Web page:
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Chlamydia trachomatis PCR

Microbiology


chlamydia swab universal

Summary

Nucleic acid amplification assay (PCR) for the detection of Chlamydia trachomatis DNA.

Usage

Diagnosis of Genital Chlamydia – Chlamydia is one of the most common sexually transmitted infections in the UK; it is caused by the bacterium Chlamydia trachomatis.

Eye swabs can also be tested on neonates suspected of having opthalmia neonatorum.

Specimen

Swabs – Endocervical /low vaginal/ rectal/ throat/urethral/ high vaginal swabs

  •  Self-taken female swabs are acceptable for screening purposes.

Urine (Males only – this test is not validated for urines from Females.)

  • First voided urine. The patient should not have passed urine in the preceding 1 -2 hours. If the specimen will not reach the laboratory on that day please store in the refrigerator.

Eye swabs (Please also send a bacterial swab for Neisseria gonorrhoeae.)

Specimen Container

Yellow topped Chlamydia swabs (Copan PCR)

White Top Universal Pots (20-30ml of initial stream urine)

Sample Collection

  • Endocervical and Low vaginal Swabs
    • The specimen collection kit consists of a paper packet containing 2 swabs and a yellow topped plastic tube containing transport media.
    • For an endocervical swab, it is essential to visualize the cervix. Any discharge or blood should be wiped away. Insert the swab into the cervix and rotate with the aim of removing epithelial cells.
    • For taking a low vaginal swab, ensure the patient is not wearing a tampon. The labia should be parted to open the vagina. Insert a swab gently to about 5cm. Rotate all the way around the vagina
    • If preferred the patient can take her own low vaginal swab ( instructions below)
    • Please take only one sample per patient (vials with 2 swabs in will be rejected)

 

  • How to collect a Low Vaginal Swab (self-swab)

1. Open the plastic bag. Open the paper packet which contains two swabs. Throw away the thin ended swab – you need to use the THICKER swab ONLY.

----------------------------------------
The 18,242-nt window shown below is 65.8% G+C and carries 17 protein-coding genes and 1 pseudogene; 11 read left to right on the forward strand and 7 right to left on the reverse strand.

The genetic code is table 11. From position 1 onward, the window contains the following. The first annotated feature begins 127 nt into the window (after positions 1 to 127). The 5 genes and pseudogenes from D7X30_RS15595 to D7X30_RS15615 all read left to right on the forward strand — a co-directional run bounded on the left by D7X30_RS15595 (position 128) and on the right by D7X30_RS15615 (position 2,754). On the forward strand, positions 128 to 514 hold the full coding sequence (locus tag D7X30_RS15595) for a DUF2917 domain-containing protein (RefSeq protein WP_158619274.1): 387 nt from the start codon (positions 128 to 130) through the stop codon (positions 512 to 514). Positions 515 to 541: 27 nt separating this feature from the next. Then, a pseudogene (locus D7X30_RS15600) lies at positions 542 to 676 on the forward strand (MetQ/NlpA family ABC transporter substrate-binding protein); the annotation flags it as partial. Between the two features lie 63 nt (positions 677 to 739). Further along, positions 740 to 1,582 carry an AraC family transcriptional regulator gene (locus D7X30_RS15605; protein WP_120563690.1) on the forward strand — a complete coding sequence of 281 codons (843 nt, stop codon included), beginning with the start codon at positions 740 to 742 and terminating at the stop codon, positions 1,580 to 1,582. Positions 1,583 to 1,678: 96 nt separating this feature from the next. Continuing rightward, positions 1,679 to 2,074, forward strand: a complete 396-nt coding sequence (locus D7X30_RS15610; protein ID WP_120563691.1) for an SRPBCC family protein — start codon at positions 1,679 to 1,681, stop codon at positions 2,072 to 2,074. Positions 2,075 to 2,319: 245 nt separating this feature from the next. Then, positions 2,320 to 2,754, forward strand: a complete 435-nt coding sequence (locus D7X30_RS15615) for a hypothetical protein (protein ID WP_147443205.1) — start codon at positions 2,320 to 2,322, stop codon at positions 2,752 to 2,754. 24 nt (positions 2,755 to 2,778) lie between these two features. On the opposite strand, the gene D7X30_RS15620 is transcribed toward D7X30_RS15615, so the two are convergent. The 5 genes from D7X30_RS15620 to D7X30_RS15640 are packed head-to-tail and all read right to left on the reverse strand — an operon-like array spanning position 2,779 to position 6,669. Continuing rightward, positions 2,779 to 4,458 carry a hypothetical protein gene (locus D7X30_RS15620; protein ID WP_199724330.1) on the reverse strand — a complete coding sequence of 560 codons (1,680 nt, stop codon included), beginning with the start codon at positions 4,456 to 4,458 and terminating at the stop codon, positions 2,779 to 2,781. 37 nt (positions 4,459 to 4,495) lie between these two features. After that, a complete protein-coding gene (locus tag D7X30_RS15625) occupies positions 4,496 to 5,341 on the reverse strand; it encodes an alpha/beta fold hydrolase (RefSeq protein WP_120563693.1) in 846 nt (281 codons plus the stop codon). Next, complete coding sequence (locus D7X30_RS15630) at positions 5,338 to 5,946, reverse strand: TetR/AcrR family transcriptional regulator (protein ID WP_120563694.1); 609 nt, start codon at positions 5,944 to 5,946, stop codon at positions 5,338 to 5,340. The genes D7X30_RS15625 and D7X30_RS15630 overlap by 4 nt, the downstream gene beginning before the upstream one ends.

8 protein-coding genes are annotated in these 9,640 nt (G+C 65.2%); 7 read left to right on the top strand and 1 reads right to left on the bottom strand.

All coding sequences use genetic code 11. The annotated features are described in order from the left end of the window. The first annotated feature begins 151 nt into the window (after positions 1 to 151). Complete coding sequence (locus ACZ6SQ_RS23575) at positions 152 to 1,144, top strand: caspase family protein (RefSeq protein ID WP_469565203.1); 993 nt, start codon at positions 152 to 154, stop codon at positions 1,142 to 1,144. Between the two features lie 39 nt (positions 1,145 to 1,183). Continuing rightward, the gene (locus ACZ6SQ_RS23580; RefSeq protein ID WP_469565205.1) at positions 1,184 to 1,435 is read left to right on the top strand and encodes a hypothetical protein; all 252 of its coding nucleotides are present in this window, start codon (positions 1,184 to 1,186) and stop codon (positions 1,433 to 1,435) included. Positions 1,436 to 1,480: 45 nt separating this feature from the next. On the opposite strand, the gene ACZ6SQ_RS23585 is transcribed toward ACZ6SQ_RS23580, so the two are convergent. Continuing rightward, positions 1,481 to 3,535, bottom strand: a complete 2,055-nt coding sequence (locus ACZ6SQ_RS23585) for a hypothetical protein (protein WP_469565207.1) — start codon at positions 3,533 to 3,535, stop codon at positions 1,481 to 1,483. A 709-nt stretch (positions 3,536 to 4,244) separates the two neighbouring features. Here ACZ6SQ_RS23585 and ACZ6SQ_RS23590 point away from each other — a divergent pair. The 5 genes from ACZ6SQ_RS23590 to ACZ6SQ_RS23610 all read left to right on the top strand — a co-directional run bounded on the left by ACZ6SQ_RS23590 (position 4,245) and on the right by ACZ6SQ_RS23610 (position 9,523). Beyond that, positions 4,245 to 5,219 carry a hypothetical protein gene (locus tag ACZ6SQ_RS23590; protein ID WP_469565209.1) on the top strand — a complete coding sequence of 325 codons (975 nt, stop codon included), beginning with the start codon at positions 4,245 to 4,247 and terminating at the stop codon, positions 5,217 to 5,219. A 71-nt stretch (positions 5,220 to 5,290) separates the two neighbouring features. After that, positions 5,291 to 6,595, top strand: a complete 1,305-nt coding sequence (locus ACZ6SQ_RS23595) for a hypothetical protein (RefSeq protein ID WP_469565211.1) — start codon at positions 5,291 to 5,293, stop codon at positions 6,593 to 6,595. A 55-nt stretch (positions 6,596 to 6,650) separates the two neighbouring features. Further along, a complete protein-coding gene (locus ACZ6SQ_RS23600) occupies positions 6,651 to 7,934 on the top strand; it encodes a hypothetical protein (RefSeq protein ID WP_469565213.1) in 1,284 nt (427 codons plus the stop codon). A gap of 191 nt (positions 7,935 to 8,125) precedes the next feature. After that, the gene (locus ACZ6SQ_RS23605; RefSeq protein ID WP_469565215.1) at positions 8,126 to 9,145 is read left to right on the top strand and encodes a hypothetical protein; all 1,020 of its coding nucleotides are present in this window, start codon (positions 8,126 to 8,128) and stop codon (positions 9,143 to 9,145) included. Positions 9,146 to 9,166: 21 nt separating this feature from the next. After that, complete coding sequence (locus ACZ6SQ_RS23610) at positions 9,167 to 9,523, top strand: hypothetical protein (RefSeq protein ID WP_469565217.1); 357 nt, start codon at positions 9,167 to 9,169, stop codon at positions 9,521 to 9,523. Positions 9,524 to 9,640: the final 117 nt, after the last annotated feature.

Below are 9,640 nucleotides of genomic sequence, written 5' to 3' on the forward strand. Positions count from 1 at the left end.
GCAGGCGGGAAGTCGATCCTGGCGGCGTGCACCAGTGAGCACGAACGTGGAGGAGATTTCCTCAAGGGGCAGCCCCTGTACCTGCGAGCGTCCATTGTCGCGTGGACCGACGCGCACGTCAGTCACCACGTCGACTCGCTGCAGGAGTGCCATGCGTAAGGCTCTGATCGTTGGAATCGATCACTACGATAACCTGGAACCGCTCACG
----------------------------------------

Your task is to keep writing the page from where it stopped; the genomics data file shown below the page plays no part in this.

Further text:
2. Stand with your feet apart and your knees bent, or sit down with your knees apart.

3. Take the thicker of the two swabs by the non-fluffy end. With your free hand hold open the skin around the vaginal opening.

4. Place the soft swab tip into the vagina approximately the length of your finger. Rotate the swab all the way around the vagina. Remove the swab and continue to hold it. Do not put it down.

Chlamydia2

 

5. Holding the yellow topped tube upright, unscrew the cap and put the swab inside with the fluffy end down. There is a faintly scored ring around the white stick about 2/3 of the way up. Hold the swab stick firmly with the score mark against the top of the tube; bend it until it breaks off at the top of the tube. (There is liquid in the tube – DO NOT pour this away as it is meant to be there, without it the specimen cannot be processed.)

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6. Screw the cap on firmly. Label the tube with your full name, date of birth and the date of the sample. Ensure that the tube only contains the thicker swab. The laboratory will not be able to process the sample if both swabs are in the tube.

 

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7. You may discard the broken stick, packaging and unused swab into a household rubbish bag.

Special Instructions

  • Please state time of collection and label with the minimum patient identification. Labelling must include the following:
    • Surname
    • First Name
    • Date of Birth
    • Unique Identifier – NHS Number  (or Hospital No.)
  • Samples from patients known to have blood transmissible viral infections should be clearly labelled “High Risk” or “Danger of Infection”.
  • Please include relevant clinical details and any antimicrobial therapy the patient is taking
  • If patient is symptomatic / high suspicion of infection please send HVS/ Endocervical swab

LGV (Lymphogranuloma venereum) Testing

Caused by a subset of C. trachomatis (Serovars L1, L2 or L3), which can cause a more severe infection (attacking lymph nodes, causing inflammation and invasive disease.)

  • As standard practice we refer all Chlamydia positive rectal swabs from Males for LGV testing. (Also from all sites for HIV+ MSM if Chlamydia positive.)
  • We can refer Chlamydia positive rectal swabs from females on request, but do not do so routinely (LGV in women is rare in the UK.)
  • We DO NOT refer samples for LGV that have tested NEGATIVE for Chlamydia on our in-house PCR test.

LGV testing is performed by the Bacteriology Reference Department, UKHSA Colindale – UKHSA – Referral form for LGV Testing

For further information on LGV – Terrence Higgins Trust – LGV

Availability

Processed in-house at RD&E

Turnaround Time

Please allow up to 6 days for result

Repeat Interval

Do not repeat this test within 1 month.

Useful Links

For Patients:

Chlamydia – Devon Sexual Health

Chlamydia – Lab Tests Online UK

Chlamydia – NHS

Chlamydia – Sexwise

For Healthcare professionals:

Chlamydia: surveillance, data, screening and management – UKHSA

British Association for Sexual Health and HIV

National Chlamydia Screening Programme (NCSP) – UKHSA

The National Chlamydia Screening Programme offers annual (or on change of sexual partner) opportunistic screening to all sexually active men & women under 25 years.

Specimen Labelling Procedure
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